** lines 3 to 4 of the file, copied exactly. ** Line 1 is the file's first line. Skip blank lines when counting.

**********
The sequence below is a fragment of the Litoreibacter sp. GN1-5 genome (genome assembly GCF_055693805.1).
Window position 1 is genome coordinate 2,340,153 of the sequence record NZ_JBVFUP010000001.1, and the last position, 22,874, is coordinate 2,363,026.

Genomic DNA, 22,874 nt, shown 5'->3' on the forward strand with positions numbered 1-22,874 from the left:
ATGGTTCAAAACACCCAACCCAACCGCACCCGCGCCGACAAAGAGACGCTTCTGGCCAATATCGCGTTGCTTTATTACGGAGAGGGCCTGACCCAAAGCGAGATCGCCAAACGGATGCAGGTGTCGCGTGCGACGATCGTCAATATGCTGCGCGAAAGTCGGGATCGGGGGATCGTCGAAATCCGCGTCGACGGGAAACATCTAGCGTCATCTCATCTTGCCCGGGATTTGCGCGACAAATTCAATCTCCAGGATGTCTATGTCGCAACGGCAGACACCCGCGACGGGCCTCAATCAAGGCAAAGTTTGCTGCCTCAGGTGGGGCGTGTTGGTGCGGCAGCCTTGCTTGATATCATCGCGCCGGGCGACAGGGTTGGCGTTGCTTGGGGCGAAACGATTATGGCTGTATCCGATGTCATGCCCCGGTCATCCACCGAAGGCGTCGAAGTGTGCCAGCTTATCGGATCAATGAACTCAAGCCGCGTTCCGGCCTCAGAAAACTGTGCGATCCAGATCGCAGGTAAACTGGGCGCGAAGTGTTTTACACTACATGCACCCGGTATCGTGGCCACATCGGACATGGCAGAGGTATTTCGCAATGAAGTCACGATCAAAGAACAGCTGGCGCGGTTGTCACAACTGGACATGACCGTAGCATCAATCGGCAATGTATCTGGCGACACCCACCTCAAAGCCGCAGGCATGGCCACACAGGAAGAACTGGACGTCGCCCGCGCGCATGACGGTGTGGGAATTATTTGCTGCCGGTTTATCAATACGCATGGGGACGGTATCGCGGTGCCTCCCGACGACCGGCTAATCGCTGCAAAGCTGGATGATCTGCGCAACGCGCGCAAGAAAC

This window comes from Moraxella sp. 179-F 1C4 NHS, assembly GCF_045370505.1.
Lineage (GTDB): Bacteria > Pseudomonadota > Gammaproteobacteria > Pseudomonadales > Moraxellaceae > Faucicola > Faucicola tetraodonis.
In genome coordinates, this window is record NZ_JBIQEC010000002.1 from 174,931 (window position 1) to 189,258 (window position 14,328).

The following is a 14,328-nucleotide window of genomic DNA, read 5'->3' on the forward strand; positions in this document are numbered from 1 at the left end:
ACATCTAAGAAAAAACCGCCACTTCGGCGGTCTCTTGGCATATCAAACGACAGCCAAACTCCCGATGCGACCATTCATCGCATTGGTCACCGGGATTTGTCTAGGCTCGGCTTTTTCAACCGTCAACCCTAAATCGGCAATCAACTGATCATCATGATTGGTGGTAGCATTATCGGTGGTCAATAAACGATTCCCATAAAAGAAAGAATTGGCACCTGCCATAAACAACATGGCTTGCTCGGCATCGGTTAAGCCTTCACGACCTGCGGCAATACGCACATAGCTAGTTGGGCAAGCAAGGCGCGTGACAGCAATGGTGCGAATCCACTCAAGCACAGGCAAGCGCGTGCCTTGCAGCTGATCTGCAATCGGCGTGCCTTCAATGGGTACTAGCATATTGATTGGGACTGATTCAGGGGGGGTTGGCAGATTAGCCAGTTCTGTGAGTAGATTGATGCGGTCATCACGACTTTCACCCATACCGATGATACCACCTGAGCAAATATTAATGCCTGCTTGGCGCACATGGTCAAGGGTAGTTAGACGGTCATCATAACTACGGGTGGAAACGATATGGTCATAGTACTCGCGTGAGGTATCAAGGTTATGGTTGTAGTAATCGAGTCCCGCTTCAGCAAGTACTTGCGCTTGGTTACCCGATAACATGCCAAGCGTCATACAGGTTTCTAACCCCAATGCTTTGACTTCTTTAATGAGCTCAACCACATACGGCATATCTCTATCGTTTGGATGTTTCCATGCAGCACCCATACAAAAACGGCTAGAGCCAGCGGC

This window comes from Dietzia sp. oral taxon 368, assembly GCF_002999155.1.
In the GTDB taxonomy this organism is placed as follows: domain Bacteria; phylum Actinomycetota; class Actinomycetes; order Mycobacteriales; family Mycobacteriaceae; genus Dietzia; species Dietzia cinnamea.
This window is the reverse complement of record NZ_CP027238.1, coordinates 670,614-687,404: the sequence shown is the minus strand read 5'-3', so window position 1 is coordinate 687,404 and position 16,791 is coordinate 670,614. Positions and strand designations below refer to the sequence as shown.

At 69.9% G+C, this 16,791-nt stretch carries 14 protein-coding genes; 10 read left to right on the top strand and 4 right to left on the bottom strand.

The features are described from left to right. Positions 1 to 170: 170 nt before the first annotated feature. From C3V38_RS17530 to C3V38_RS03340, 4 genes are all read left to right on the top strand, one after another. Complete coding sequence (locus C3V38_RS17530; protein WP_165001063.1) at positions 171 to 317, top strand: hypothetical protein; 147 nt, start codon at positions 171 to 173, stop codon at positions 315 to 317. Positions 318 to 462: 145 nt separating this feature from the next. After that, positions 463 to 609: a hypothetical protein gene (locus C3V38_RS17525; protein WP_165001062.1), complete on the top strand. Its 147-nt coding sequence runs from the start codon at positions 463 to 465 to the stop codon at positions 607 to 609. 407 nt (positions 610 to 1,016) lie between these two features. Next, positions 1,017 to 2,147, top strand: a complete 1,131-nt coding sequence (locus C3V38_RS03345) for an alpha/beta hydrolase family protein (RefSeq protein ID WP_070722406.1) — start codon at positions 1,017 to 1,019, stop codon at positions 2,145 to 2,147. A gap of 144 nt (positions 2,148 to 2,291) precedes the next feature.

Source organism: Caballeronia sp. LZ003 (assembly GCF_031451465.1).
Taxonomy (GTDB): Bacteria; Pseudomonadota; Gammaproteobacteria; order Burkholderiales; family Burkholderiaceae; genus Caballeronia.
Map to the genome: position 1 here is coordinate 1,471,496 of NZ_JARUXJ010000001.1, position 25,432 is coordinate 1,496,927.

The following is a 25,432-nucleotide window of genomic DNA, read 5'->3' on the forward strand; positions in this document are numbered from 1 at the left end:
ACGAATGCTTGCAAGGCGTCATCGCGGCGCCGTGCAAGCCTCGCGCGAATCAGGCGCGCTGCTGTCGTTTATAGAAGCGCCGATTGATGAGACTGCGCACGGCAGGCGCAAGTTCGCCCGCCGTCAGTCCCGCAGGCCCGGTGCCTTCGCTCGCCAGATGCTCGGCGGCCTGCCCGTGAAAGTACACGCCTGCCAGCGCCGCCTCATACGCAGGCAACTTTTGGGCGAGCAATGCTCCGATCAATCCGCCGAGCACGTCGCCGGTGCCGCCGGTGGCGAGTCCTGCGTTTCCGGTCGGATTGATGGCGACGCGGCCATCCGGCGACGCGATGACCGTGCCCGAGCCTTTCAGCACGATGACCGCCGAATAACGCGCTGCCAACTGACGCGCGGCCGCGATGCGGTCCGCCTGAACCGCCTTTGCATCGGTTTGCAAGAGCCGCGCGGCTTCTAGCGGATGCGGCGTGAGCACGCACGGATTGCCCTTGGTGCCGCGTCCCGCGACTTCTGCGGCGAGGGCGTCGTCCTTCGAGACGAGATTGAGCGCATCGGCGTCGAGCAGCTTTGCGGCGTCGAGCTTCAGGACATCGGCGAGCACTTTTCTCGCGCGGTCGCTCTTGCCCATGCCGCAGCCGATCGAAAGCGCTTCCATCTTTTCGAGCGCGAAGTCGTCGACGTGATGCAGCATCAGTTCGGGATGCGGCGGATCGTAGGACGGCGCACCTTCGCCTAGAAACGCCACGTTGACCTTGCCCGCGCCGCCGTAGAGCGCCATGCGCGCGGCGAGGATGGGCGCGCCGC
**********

Genomic DNA, 22,874 nt, shown 5'->3' on the forward strand with positions numbered 1-22,874 from the left:
ATGGTTCAAAACACCCAACCCAACCGCACCCGCGCCGACAAAGAGACGCTTCTGGCCAATATCGCGTTGCTTTATTACGGAGAGGGCCTGACCCAAAGCGAGATCGCCAAACGGATGCAGGTGTCGCGTGCGACGATCGTCAATATGCTGCGCGAAAGTCGGGATCGGGGGATCGTCGAAATCCGCGTCGACGGGAAACATCTAGCGTCATCTCATCTTGCCCGGGATTTGCGCGACAAATTCAATCTCCAGGATGTCTATGTCGCAACGGCAGACACCCGCGACGGGCCTCAATCAAGGCAAAGTTTGCTGCCTCAGGTGGGGCGTGTTGGTGCGGCAGCCTTGCTTGATATCATCGCGCCGGGCGACAGGGTTGGCGTTGCTTGGGGCGAAACGATTATGGCTGTATCCGATGTCATGCCCCGGTCATCCACCGAAGGCGTCGAAGTGTGCCAGCTTATCGGATCAATGAACTCAAGCCGCGTTCCGGCCTCAGAAAACTGTGCGATCCAGATCGCAGGTAAACTGGGCGCGAAGTGTTTTACACTACATGCACCCGGTATCGTGGCCACATCGGACATGGCAGAGGTATTTCGCAATGAAGTCACGATCAAAGAACAGCTGGCGCGGTTGTCACAACTGGACATGACCGTAGCATCAATCGGCAATGTATCTGGCGACACCCACCTCAAAGCCGCAGGCATGGCCACACAGGAAGAACTGGACGTCGCCCGCGCGCATGACGGTGTGGGAATTATTTGCTGCCGGTTTATCAATACGCATGGGGACGGTATCGCGGTGCCTCCCGACGACCGGCTAATCGCTGCAAAGCTGGATGATCTGCGCAACGCGCGCAAGAAAC